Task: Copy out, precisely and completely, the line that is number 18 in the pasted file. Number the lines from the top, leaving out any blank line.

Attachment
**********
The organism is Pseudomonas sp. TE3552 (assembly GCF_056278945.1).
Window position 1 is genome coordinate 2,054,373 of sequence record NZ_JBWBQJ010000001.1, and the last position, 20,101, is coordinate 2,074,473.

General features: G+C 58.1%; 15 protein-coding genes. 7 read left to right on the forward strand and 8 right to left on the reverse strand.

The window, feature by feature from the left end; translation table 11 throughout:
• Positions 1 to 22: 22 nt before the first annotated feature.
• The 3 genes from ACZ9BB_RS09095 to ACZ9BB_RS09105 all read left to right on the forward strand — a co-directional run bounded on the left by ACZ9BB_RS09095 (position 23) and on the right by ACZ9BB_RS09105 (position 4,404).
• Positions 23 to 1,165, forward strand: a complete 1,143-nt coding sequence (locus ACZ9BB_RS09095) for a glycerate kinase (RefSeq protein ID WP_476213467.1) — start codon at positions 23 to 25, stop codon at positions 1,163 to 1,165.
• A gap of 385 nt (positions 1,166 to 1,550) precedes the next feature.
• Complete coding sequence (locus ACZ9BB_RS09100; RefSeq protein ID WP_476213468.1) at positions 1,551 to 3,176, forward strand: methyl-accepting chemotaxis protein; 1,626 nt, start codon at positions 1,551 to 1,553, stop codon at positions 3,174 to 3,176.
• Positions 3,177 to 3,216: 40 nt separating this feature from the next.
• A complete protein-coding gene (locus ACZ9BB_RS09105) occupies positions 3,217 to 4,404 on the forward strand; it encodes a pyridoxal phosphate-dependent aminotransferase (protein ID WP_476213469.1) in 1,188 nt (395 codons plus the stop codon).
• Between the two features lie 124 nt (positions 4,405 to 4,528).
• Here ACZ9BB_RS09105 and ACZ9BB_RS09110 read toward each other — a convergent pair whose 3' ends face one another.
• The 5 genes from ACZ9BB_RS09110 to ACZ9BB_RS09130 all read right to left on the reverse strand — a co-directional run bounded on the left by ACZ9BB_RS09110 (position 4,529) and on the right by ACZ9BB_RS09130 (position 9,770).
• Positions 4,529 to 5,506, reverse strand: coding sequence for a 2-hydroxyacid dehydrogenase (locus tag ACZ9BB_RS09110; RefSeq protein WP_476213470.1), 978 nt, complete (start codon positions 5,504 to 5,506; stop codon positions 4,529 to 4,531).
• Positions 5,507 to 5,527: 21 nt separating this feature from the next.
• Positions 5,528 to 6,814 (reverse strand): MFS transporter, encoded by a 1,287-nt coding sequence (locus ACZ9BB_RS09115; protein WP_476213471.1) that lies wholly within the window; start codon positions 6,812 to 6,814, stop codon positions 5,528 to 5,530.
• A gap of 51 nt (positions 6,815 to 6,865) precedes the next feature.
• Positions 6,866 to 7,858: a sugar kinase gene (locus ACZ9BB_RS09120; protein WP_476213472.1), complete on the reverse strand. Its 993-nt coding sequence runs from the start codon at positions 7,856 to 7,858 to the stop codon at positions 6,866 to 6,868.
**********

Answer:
• A gap of 51 nt (positions 6,815 to 6,865) precedes the next feature.